Bill SB 290 that if enacted would enable the California Governor, Insurance Commissioner, and Treasurer to purchase insurance, reinsurance, insurance-linked securities (ILS), or other alternative risk transfer (ART) products to help pay costs resulting from natural disasters, is making progress.
The bill passed a key committee of the Senate Governmental Organization yesterday and has now been moved on to the Senate Committee on Appropriations as the next stage in its journey.
The bill has not had any amendments raised as yet, meaning the text remains in its initial state.
If passed by the state’s legislature it could result in California becoming a purchaser of ILS or catastrophe bonds, in order to hedge some of its exposure to losses from disaster events including earthquake, wildfires and flooding.
Utilising ILS and catastrophe bonds, or traditional insurance and reinsurance, as structures to secure financing that can be used in the event of major disaster is increasingly coming up in political circles.
There are plenty of use-cases that demonstrate the efficacy of the risk transfer and risk financing that ILS products can offer and with the appetite of the capital markets to invest in such instruments still strong, it makes perfect sense for States such as California to be able to tap into these risk financing sources.
“Climate change has led to devastating wildfires, and we need a strategy to reduce the strain that puts on the state’s coffers,” explained Sen. Dodd. “Unpredictable disaster costs require large budget reserves and threaten cuts to critical programs. Allowing the state to invest in an insurance policy will provide predictability and limit taxpayers’ risk of increasing disasters costs.”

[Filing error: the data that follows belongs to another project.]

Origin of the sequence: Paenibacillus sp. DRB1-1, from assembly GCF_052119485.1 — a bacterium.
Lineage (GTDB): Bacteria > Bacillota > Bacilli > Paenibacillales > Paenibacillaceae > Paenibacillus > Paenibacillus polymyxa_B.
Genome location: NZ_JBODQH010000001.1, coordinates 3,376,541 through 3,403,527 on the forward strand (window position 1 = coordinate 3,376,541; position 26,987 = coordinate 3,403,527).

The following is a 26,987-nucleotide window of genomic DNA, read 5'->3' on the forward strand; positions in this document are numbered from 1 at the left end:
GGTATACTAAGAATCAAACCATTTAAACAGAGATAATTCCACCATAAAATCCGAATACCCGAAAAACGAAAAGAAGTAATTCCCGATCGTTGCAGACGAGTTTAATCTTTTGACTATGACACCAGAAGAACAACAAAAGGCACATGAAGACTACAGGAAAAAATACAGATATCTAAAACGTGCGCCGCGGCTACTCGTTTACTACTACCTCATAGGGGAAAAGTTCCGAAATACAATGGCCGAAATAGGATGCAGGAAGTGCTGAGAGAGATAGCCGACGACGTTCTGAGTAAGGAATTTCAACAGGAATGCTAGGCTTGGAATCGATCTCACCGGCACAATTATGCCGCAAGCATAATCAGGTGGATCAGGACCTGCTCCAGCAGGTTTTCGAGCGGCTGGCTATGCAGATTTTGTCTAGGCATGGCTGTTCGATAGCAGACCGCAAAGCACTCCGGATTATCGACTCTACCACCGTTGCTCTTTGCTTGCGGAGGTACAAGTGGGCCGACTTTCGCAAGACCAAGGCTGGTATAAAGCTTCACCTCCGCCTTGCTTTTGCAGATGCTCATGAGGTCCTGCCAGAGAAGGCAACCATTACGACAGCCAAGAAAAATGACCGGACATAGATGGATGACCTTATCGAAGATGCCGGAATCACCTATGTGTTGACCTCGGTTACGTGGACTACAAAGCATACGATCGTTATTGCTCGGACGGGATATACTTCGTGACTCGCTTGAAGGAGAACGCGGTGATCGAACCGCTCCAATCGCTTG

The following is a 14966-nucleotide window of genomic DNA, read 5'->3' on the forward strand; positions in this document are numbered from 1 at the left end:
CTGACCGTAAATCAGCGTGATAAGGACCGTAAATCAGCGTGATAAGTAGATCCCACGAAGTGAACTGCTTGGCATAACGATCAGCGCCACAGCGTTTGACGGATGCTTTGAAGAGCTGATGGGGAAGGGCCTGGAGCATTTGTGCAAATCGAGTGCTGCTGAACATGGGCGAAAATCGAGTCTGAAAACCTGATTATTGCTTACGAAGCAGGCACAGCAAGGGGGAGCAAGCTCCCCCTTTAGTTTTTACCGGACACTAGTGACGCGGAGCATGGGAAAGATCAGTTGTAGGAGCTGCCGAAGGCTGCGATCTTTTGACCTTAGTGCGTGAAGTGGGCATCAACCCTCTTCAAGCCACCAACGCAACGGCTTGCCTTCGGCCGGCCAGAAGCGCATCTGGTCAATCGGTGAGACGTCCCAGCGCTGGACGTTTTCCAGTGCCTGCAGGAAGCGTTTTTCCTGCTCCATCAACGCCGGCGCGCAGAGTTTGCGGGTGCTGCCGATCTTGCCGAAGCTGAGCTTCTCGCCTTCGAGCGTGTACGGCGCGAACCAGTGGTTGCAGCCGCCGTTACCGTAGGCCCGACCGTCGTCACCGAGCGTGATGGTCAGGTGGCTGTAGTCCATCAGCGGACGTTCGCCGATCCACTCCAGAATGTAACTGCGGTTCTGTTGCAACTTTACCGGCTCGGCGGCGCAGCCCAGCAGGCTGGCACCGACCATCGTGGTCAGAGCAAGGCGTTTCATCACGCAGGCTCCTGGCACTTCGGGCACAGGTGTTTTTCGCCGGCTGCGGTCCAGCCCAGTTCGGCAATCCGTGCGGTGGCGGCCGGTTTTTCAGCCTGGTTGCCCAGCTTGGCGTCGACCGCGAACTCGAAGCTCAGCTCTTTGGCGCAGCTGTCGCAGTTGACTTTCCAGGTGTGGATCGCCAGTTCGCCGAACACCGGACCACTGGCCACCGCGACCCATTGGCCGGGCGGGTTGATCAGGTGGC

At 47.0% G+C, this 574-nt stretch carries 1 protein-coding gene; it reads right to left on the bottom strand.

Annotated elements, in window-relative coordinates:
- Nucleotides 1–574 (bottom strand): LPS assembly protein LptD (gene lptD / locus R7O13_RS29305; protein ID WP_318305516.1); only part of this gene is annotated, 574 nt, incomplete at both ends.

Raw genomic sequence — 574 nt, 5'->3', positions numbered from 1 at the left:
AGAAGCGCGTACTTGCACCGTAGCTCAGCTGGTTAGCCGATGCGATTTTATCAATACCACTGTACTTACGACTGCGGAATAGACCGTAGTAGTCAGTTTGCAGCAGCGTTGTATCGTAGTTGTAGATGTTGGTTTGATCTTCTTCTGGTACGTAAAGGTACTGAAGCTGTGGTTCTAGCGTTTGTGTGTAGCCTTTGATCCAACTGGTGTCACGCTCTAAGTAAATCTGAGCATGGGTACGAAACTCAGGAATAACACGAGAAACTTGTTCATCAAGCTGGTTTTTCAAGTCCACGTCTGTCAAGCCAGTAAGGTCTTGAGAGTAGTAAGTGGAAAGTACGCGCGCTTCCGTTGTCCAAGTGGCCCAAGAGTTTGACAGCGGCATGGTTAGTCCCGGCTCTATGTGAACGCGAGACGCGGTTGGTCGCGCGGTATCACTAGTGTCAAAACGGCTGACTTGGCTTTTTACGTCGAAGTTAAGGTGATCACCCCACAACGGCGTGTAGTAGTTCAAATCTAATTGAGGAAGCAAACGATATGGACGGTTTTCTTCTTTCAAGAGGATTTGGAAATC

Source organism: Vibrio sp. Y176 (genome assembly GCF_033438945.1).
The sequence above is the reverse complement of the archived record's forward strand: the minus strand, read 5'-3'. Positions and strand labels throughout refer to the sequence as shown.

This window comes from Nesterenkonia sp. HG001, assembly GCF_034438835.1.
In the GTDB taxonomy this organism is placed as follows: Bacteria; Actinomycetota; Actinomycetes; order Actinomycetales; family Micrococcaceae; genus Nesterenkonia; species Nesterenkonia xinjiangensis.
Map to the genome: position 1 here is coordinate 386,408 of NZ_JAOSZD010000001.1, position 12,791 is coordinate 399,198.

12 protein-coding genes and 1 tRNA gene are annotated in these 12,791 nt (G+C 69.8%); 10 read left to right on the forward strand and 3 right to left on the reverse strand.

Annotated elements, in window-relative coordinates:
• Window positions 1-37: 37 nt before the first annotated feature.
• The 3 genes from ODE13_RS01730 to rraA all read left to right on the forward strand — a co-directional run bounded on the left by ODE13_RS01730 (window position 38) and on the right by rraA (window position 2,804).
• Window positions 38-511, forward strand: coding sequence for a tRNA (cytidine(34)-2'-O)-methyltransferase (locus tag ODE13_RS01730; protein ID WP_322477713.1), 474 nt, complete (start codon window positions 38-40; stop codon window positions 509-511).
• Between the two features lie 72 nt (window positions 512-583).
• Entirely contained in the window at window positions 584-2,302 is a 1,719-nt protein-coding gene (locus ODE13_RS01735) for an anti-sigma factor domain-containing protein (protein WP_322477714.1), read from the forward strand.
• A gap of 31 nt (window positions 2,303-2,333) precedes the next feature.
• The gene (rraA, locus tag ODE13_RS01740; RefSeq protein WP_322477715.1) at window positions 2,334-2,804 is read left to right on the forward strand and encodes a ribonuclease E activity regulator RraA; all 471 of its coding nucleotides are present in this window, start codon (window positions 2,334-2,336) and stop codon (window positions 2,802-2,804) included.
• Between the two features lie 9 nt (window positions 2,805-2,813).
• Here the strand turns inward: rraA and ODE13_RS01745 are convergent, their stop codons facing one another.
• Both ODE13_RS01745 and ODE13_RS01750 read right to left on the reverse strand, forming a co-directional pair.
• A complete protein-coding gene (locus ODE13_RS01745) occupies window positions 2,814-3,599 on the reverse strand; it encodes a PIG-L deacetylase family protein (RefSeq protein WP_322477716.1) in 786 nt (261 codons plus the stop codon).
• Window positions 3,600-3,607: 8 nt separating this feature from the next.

“As the risk of extreme wildfires rises we need to make sustained investments for more resilient communities,” added Insurance Commissioner Ricardo Lara. “California Disaster Insurance is a creative solution to protect our communities and our budget in a disaster, giving us flexibility to invest in prevention and keep insurance affordable despite rising threats linked to climate change.”
“Most of us have house insurance, auto insurance, maybe earthquake and flood insurance,” explained Ma. “Why doesn’t the state have disaster insurance to reduce its financial exposure?”
California paid out $947 million in 2017-18 through its emergency fund for firefighting, which is almost $450 million over budget, according to Cal Fire.
The costs of fighting wildfires have exceeded Cal Fire’s emergency budget in seven of the last 10 years as well.
These costs could be transferred to reinsurance and capital markets through ILS structures, or insurance products, if the risk is accurately quantified and priced commensurate with it.
The bill could also see disaster risk transfer bought for earthquake risks and flooding as well. With earthquakes the potential costs that the state of California would face from a major event would be significant, hence the capital markets could provide a useful financial buffer that could pay out the moment a major earthquake disaster struck the state.
If the bill passes, any California Disaster Insurance that was purchased is expected to be paid for from state available funds, the lawmakers said.
There remains a long way for this bill to travel through the senate and related government department’s, but its progress has so far been encouraging and it will be interesting to see how far it can get.
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